Aftershocks are more common than primary earthquakes, but researchers know little about how the two are related. They have long assumed that a main quake reconfigures stress on a fault, leading to subsequent tremblings that have roughly the same origin.
But a new study finds some aftershocks are triggered primarily by the main shock's seismic waves and that relatively small events can trigger aftershocks that are centered dozens of miles away.
"No one expected small earthquakes to trigger aftershocks at these distances," said Karen Felzer of the U.S. Geological Survey, who did the study with Emily Brodsky from the University of California, Santa Cruz.
"The traditional idea is that the aftershock zone is one to two times the length of the fault rupture, so for earthquakes of this size you wouldn't expect to see aftershocks beyond more than one kilometer [0.62 miles]," Felzer said. "We're seeing aftershocks all the way out to 50 kilometers."
The research could lead to more accurate predictions of aftershocks.
When two chunks of Earth's surface grind together, eventually enough stress builds that the junction snaps, causing an earthquake. Scientists have learned that with some margin of error, they can predict one or more aftershocks will occur, often within a day or two. Sometimes aftershocks come in flurries.
The new study looked at temblors in Southern California ranging from magnitude 2 to 6. The results are detailed in the June 8 issue of the journal Nature.
The scientists found that the frequency of aftershocks declines with the distance from the main event in the same manner as the intensity of the main quake's seismic waves decreases. That suggests the dynamic forces of the shaking are at work, rather than just the static stresses that build gradually along the fault.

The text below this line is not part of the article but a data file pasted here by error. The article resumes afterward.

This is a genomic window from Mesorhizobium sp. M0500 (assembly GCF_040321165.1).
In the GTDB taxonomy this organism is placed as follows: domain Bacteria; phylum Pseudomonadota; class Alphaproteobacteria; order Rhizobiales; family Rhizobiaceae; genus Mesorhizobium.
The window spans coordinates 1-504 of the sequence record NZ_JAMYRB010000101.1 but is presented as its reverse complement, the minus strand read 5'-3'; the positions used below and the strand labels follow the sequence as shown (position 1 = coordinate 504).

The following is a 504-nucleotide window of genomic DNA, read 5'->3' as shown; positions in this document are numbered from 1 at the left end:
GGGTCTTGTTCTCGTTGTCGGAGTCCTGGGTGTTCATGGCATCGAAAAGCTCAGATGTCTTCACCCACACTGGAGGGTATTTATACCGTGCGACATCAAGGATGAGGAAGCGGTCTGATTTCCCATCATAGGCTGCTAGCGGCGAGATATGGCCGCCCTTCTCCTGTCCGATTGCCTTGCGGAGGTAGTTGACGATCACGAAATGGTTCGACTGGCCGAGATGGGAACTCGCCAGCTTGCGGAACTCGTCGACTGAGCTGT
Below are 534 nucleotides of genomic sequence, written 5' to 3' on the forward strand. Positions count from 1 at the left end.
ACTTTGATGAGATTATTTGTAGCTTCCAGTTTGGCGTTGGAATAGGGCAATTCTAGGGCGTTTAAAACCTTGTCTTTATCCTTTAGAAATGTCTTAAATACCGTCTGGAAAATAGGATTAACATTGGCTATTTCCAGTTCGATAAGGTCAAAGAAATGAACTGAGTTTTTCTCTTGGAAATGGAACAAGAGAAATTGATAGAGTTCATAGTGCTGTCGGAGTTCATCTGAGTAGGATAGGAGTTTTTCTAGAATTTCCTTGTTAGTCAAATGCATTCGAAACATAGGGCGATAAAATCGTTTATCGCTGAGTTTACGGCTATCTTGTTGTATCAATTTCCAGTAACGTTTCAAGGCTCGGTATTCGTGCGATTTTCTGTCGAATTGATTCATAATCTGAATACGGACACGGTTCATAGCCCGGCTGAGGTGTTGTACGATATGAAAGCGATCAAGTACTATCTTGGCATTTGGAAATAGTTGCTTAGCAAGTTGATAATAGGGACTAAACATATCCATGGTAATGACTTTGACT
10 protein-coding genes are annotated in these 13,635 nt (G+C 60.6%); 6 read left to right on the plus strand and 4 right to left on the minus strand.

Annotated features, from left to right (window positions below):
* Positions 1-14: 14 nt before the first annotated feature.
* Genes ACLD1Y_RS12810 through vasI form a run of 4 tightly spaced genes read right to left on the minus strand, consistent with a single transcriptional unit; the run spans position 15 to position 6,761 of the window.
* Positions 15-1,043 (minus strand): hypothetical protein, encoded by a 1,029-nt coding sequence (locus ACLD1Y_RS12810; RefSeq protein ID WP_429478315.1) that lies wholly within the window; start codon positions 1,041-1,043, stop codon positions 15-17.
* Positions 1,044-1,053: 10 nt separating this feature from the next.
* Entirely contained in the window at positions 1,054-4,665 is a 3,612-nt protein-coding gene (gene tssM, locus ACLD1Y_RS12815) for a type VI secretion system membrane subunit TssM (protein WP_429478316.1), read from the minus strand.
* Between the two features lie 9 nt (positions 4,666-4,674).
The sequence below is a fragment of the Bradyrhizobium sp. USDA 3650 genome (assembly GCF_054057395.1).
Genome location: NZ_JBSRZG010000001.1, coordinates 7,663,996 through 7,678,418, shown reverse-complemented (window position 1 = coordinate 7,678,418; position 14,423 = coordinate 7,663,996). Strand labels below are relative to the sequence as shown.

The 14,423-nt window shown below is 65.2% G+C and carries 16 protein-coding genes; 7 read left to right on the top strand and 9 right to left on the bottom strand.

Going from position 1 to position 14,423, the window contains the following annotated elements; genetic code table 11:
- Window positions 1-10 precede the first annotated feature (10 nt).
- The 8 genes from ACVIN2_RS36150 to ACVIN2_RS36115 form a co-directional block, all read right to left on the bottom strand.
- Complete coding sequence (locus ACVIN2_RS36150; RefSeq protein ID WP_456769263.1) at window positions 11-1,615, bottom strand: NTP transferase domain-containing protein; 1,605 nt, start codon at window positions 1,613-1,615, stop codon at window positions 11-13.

"The problem is that it's not clear how shaking can trigger an aftershock that doesn't happen right away, but happens a day or two after the earthquake," Brodsky said. "That's why most seismologists have thought that aftershocks are triggered by static stress resulting from the movement of the crust."
"This comes as something of a surprise," said Ian Main, a researcher at the University of Edinburgh who was not involved in the study.
In an analysis of the study for the journal, Main said it shows that dynamic forces are responsible for at least some aftershocks from small- to medium-sized quakes. "Further work is required to pin down the exact mechanisms at work," Main writes.
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Robert is an independent health and science journalist and writer based in Phoenix, Arizona. He is a former editor-in-chief of Live Science with over 20 years of experience as a reporter and editor. He has worked on websites such as Space.com and Tom's Guide, and is a contributor on Medium, covering how we age and how to optimize the mind and body through time. He has a journalism degree from Humboldt State University in California.